Aurelian was again seen to waver, when a voice from the benches cried out,

“It is, O Emperor, but another Christian device! Forget not the voice from the temple! The Christians, who claim powers over demons, bidding them go and come at pleasure, may well be thought capable to change, by the magic imputed to them, the nature of a beast.”

“I doubt not,” said the Emperor, “but it is so. Slave! throw up now the doors of all thy vaults, and let us see whether both lions and tigers be not too much for this new necromancy. If it be the gods who interpose, they can shut the mouths of thousands as of one.”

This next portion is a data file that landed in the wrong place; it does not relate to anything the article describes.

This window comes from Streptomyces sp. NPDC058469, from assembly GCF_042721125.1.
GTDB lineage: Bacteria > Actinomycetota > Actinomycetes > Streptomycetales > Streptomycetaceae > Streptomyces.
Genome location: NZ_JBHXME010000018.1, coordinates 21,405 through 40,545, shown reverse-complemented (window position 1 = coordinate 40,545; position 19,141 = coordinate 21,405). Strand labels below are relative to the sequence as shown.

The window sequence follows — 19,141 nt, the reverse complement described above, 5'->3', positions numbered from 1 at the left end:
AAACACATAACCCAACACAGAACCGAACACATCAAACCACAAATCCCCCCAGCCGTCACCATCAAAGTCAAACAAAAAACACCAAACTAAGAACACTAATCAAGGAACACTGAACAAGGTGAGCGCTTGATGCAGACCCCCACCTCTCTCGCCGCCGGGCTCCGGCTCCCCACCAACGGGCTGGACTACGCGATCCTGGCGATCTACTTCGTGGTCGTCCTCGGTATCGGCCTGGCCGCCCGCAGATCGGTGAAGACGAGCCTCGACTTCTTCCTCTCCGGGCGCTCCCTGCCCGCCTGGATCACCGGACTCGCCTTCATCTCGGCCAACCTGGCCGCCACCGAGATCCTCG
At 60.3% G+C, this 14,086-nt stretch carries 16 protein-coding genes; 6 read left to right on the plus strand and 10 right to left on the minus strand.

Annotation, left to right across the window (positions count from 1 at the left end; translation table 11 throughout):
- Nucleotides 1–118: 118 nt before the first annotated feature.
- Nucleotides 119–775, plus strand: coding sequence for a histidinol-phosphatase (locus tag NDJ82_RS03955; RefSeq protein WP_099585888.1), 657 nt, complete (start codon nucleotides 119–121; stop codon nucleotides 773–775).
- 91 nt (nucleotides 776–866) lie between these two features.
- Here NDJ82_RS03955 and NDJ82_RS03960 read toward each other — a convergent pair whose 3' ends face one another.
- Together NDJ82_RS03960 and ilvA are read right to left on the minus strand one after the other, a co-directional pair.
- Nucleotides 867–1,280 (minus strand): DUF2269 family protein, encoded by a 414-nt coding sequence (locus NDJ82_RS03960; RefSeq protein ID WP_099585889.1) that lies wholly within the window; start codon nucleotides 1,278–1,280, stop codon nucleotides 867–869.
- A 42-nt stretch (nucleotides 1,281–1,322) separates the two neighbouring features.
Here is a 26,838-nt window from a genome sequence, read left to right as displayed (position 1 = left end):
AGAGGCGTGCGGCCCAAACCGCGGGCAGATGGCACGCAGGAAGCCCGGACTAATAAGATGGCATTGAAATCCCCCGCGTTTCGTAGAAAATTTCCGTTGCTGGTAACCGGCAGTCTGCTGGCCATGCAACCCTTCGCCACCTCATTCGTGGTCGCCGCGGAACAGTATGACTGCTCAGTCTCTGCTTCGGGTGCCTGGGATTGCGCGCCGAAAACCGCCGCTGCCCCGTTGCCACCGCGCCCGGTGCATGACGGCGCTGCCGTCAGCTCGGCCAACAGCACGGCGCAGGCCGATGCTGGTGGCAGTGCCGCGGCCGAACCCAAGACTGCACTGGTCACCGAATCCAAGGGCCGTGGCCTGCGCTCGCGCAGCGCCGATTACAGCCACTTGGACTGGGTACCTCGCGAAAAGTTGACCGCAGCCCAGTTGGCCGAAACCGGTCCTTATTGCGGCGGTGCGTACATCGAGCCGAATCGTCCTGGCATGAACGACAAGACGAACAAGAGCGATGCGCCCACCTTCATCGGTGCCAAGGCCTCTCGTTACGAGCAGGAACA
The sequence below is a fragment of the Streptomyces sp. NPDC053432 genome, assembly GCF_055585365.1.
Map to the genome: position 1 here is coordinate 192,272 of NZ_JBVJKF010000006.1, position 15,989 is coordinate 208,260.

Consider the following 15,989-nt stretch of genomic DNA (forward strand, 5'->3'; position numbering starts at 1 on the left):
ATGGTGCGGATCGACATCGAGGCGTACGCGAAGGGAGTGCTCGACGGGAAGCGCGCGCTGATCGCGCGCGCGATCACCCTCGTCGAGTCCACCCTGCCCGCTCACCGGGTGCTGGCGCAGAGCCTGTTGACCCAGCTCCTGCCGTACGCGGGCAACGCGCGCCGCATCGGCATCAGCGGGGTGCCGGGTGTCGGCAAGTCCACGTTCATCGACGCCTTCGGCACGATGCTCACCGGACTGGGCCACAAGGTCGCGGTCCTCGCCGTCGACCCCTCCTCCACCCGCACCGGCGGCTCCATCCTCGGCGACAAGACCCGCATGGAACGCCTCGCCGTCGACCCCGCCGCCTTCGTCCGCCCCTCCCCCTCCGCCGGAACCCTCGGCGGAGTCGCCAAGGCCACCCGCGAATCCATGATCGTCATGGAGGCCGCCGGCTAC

At those cruel words, the doors of the vivaria were at once flung open, and an hundred of their fierce tenants, maddened both by hunger and the goads that had been applied, rushed forth, and in the fury with which in a single mass they fell upon Probus—then kneeling upon the sands—and burying him beneath them, no one could behold his fate, nor, when that dark troop separated and ran howling about the arena in search of other victims, could the eye discover the least vestige of that holy man.——I then fled from the theatre as one who flies from that which is worse than death.

Felix was next offered up, as I have learned, and after him more than fourscore of the Christians of Rome.